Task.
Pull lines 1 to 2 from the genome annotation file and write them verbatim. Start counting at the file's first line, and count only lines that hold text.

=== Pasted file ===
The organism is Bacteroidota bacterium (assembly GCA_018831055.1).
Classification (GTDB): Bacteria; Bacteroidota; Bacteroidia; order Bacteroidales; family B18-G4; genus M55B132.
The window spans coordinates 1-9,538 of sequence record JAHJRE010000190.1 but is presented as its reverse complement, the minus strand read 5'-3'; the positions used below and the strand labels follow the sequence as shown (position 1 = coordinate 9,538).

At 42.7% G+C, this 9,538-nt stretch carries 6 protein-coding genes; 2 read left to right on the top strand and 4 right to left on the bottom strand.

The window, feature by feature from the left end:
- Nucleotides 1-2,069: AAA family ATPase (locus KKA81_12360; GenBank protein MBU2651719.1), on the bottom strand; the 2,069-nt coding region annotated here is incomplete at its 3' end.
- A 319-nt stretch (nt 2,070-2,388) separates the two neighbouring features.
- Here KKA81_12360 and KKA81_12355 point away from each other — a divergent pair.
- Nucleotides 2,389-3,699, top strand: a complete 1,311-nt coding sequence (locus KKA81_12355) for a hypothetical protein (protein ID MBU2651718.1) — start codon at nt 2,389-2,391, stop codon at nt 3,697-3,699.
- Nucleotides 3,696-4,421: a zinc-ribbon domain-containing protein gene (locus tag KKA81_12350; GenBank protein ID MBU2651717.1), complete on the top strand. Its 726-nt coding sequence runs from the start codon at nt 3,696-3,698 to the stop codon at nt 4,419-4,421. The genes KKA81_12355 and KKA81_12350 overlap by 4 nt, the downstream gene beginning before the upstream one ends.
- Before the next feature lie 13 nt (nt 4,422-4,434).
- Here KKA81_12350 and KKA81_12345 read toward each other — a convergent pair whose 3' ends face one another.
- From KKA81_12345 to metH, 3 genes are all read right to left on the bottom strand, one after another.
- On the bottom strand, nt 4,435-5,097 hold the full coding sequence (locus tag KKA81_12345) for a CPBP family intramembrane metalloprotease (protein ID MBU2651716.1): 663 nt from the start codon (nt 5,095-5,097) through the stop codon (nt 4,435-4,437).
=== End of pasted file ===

The organism is Bacteroidota bacterium (assembly GCA_018831055.1).
Classification (GTDB): Bacteria; Bacteroidota; Bacteroidia; order Bacteroidales; family B18-G4; genus M55B132.